Larry and I were married on September 8, 1974, at Agudat Achim, with our reception immediately following at the synagogue. Our memories of the wedding are a blur, most contained in the beautiful wedding album that sits on our bookshelf. However, our honeymoon is one of the most memorable…and unusual…on record.
Our first night as man and wife, we stayed in a hotel in Glens Falls. The next morning, we headed up to Quebec City for what we planned to be a romantic week in one of the oldest cities in North America.
Larry had made the arrangements to stay in a brand new hotel that had opened just weeks before. Our room was large and lovely, with a huge king-sized bed and a lovely view of the city. Once we finished checking it out, we went out to dinner a restaurant in the Old City, a lovely old place with stone walls and a fireplace. We both enjoyed French onion soup and steak and returned to our hotel.
At two o’clock in the morning, Larry woke up in agony with severe pains and cramps in his lower back. He thought he had food poisoning, maybe the French onion soup? He tried walking around the room, but in the end he just curled up in a ball on our king sized bed and moaned. After an hour of no relief, we realized we needed medical help.
The hotel was so new that the phone in our room didn’t work. So I threw on some clothes and went down to the front desk to ask for a doctor. He showed up at four o’clock and quickly diagnosed Larry’s pain as a kidney stone. The doctor gave Larry a shot of morphine. He gave me the name and address of the closest hospital with instructions to take him there first thing the next morning. Larry fell into a drugged sleep, and I watched him from the couch. Kidney stones? I knew nothing about kidney stones. I figured that he would be on dialysis the rest of his life. I stayed up the rest of the night trying to envision life taking care of an invalid.
Early the next morning, I packed up our bags, checked out of our beautiful hotel, and drove Larry to the local hospital’s emergency room. His X-ray confirmed that he, indeed, had a kidney stone, a hard, crystalline mineral material formed within the kidney or urinary tract. While kidney stones are painful—described by sufferers even worse than the pain of childbirth or broken bones— we were assured that they are not life threatening. No, he would not be on dialysis for the rest of his life. However, since he was in a great deal of pain and far away from home, the doctor recommended that Larry stay until he either (1) passed the stone; or (2) had surgery to remove it. So Larry checked into his $400 a night hospital room. Once I knew he was settled, I checked into a $9 a night boarding house across the street that was recommended by the hospital staff.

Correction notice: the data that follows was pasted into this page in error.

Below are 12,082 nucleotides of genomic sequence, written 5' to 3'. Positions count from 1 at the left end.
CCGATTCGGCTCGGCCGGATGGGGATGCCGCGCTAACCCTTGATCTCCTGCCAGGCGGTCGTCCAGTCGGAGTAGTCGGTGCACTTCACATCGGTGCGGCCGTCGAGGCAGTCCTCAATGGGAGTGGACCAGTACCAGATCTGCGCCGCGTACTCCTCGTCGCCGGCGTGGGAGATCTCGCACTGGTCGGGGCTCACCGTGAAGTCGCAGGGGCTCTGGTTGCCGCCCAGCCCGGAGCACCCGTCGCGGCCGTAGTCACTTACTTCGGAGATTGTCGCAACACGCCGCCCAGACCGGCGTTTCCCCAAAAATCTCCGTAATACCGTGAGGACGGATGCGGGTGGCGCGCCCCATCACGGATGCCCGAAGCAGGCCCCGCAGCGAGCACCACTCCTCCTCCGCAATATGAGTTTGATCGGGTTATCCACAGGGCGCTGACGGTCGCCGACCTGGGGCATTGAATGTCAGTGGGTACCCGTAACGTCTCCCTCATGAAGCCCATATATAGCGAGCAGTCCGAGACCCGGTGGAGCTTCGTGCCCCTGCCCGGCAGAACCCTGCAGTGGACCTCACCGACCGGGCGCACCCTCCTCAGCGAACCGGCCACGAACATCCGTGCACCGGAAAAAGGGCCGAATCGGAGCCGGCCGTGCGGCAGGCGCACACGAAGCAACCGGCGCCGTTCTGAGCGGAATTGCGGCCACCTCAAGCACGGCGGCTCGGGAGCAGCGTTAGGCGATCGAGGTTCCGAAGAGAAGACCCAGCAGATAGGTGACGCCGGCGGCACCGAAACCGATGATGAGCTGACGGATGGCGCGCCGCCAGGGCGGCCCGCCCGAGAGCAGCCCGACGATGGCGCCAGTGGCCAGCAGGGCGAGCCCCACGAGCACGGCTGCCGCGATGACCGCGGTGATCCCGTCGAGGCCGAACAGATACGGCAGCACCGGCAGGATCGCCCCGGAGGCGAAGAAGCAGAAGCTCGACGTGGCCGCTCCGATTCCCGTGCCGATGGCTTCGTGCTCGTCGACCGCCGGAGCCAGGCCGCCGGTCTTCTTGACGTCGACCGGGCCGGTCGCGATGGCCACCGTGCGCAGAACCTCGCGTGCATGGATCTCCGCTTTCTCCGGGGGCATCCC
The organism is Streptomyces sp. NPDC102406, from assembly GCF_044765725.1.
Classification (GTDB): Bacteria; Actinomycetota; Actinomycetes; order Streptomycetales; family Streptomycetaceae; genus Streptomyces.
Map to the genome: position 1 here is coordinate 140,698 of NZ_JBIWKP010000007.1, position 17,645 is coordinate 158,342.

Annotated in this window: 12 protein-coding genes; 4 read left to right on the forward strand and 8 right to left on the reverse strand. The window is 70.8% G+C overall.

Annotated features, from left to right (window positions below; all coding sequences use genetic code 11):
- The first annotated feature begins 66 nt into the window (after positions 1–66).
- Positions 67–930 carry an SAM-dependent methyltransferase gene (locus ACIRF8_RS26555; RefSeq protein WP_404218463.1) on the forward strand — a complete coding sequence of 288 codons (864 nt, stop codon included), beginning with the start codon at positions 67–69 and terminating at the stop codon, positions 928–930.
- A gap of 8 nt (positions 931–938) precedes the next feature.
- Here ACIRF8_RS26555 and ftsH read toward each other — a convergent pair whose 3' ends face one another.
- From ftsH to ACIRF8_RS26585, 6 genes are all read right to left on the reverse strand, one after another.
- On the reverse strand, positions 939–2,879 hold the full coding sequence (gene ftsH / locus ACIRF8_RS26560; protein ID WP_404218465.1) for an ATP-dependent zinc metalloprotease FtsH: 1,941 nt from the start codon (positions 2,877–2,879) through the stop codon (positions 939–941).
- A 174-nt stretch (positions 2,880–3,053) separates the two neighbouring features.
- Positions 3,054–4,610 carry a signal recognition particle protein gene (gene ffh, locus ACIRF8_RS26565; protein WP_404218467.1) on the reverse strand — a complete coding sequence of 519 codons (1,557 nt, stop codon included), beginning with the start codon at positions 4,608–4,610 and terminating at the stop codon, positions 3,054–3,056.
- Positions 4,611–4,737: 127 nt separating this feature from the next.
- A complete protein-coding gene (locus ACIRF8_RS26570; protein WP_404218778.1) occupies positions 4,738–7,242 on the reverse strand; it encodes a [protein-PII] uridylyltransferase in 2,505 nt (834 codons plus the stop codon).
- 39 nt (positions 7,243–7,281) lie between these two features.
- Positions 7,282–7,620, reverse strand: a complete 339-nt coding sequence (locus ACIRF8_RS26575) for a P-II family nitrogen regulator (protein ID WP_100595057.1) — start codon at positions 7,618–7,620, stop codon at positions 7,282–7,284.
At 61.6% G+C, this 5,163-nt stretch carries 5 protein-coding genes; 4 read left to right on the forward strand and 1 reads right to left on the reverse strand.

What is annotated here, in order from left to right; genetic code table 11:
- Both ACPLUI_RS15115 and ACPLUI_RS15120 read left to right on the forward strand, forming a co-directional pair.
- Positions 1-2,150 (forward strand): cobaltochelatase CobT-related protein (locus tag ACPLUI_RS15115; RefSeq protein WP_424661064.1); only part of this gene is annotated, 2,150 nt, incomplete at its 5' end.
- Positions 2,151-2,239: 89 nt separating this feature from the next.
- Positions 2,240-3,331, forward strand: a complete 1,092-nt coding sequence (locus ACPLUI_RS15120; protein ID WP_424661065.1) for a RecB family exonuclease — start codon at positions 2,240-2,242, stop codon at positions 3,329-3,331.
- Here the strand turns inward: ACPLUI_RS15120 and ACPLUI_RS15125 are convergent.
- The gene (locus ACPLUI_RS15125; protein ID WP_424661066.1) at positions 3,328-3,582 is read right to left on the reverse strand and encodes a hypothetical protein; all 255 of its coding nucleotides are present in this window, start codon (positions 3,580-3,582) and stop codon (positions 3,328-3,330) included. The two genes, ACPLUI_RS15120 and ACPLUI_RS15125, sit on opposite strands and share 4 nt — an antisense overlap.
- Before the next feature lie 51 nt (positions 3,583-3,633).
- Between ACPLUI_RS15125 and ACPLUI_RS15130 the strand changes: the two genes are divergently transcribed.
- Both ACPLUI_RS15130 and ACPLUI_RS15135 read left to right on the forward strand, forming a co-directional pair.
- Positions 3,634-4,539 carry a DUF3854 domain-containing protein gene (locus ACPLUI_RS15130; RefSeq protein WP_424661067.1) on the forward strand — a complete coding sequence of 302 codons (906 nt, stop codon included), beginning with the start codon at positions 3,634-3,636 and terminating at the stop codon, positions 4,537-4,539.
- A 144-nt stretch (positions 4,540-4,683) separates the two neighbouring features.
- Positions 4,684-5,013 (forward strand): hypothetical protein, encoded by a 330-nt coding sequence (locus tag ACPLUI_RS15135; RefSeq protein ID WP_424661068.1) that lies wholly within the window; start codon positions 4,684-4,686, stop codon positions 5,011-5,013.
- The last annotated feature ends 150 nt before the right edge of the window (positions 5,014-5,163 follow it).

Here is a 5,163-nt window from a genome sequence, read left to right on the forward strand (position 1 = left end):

Outside of our doctor, everyone else in the hospital and boarding house spoke French. I had taken the language for five years in high school and a semester in college. Surprising even myself, I was soon able to carry on limited conversations with the nurses, the patients, and their families. By the end of the week, we were engaging in long chats in French, punctuated by broken French —moi!—and broken English —the native Québécois.
My poor husband, however, didn’t remember any of his two years of high school French. I walked over from the boarding house each morning, and we spent the day together—when I wasn’t chatting with “mes nouveaux amis”—holding hands and watching French television. To add insult to injury, his roommate’s doctor’s prescription to pass the stone was for him to drink beer—lots of it. So every night, a group of his family and friends came over with several six packs of Molson’s, and they had a grand old time. Unfortunately, the beer didn’t flush out the stone. Larry’s roommate had surgery on Wednesday to remove it.
The same fate was to befall Larry on Thursday. The surgery was considered ‘minor,’ but it required ‘retrieving’ the stone. Ouch! Not a great way to start off married life.
On Friday, Larry, now stone-free, was released from his “honeymoon suite.” We began our drive back home. Of course, Larry couldn’t drive, so I took the wheel. As I was going down the highway keeping pace with the numerous trucks heading for the border, Larry yelled out, “You’re going ninety miles an hour!” Whoops. Larry had me pull over, and he drove the rest of the way.
As originally planned, Larry and I stopped over at my parents’ cottage on Lake Champlain on the way to Albany, two days earlier than expected. My mother took one look at our sad faces and immediately assumed the marriage had already tanked. We quickly explained where we had spent the last five days. Our marriage was still intact, although our honeymoon was definitely a disaster.
Larry and I tried to make up for our lost honeymoon several times before getting it right. The next summer we headed to Nantucket, only to be delayed a couple of days by a hurricane. The next trip was to Washington, DC, where gale winds closed down the National Zoo and knocked out all the electricity in our expensive hotel. We certainly got past all those vacation missteps, as we are celebrating over forty years of marriage. Yes, our marriage is written in stone, partly in kidney but mostly in love.